Image: Malte Mueller / getty
Everyone is stuck inside right now, and everyone is videoconferencing. Yes, even creeps.
The coronavirus and subsequent closing of schools has forced educators around the globe to turn to video chat tools like Zoom, Google Hangouts, and FaceTime in an attempt to continue educating their students from an appropriately socially distanced location. The rush to adopt this tech, however, has opened up both teachers and students to a host of potential privacy violations and harassment.
A group of Norwegian students confronted that disturbing truth this week when a naked man crashed their school’s video call. So reports the Norwegian outlet NRK, which notes that the students involved were children, and that the man was speaking directly to them while engaged in sexual activity.
The videoconference service in question was something called Whereby. In conversation with NRK, Whereby Product and Technology Manager Ingrid Ødegaard apologized and explained that the man had likely guessed the conference call link. Something, she added, that people are actively trying to do.
This incident is obviously horrible, and it’s important to note that opportunities for abuse are not limited to the Norwegian videoconferencing service. Zoom, for example, was forced to contend with the newly dubbed zoombombing — that is, the act of spamming a Zoom chat with undesired pornography.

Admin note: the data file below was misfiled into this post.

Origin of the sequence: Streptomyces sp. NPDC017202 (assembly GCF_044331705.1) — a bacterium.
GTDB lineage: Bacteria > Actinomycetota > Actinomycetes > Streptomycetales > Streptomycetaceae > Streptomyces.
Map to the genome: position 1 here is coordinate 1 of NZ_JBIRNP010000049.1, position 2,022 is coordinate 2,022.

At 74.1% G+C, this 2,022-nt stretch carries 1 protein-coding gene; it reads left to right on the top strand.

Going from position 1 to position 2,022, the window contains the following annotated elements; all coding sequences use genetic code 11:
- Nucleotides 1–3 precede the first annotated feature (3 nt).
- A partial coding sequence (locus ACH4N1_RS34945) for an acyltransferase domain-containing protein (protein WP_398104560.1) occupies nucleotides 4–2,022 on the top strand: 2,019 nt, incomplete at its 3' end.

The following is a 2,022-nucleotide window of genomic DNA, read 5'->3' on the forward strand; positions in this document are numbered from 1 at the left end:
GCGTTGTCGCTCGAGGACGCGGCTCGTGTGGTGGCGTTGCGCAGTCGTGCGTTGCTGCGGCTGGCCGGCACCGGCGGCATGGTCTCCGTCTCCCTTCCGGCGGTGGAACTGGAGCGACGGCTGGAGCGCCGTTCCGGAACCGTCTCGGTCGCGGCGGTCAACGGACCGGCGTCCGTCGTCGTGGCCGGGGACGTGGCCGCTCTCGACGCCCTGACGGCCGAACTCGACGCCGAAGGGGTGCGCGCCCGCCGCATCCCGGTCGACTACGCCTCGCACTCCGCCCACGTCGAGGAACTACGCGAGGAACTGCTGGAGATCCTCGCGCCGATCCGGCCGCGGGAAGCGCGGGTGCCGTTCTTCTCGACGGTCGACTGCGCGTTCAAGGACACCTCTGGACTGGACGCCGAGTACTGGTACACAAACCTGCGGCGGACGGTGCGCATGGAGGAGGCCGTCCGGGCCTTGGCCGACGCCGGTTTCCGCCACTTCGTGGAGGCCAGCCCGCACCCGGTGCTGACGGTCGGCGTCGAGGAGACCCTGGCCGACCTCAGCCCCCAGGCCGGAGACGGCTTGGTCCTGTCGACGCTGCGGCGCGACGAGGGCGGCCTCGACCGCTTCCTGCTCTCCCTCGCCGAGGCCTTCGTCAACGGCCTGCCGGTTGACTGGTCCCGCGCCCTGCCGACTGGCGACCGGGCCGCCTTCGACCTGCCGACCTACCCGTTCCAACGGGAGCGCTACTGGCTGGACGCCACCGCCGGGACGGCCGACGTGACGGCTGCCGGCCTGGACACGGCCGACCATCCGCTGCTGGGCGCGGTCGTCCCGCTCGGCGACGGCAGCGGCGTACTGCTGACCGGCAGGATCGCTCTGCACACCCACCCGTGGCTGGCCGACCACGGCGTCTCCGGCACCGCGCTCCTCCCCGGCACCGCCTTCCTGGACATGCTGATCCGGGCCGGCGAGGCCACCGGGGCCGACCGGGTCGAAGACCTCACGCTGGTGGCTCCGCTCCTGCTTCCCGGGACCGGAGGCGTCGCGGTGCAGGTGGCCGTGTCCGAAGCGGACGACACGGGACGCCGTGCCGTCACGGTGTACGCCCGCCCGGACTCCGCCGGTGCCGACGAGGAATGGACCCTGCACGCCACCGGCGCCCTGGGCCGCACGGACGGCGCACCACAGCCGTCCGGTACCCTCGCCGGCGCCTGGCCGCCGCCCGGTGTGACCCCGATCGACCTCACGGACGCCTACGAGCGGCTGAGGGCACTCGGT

The video chat tool du jour went so far as to publish a blog post — titled “How to Keep the Party Crashers from Crashing Your Zoom Event” — on March 20 detailing how to prevent unwanted people from ruining your call. At issue is that fact that, unless you have tweaked some very specific settings, practically anyone who has your Zoom meeting link can hop right in.
“Like most other public forums,” reads the blog post, “it’s possible to have a person (who may or may not be invited) disrupt an event that’s meant to bring people together.”
With people posting their Zoom meeting links on Facebook, Twitter, Reddit, and elsewhere, you can see how this could go south.
Apple’s FaceTime doesn’t have this issue, as you have to manually add people to the call by their phone number or Apple ID. Of course, not everyone has the required macOS or iOS device. What’s more, services like Whereby and Zoom offer a different function than just the straight video calling of FaceTime.
When using Zoom, to prevent randos from hopping in your call and zoombombing it with porn, you’ll want to use the Waiting Room.
“The Waiting Room feature allows the host to control when a participant joins the meeting,” explains the company. “As the meeting host, you can admit attendees one by one or hold all attendees in the waiting room and admit them all at once. You can send all participants to the waiting room when joining your meeting or only guests, participants who are not on your Zoom account or are not signed in.”
Using this feature will allow a Zoom meeting host to keep out unwanted creeps — so go ahead and study up on those complicated and numerous settings.
SEE ALSO: Zoom is a work-from-home privacy disaster waiting to happen
And yeah, we get it: Properly configuring videoconferencing software is probably the last thing on your mind right now. But as the coronavirus pandemic keeps many of us at home for the foreseeable future, it’s worth taking those few extra moments to make sure the only nudity you see on your video screen is consensually displayed.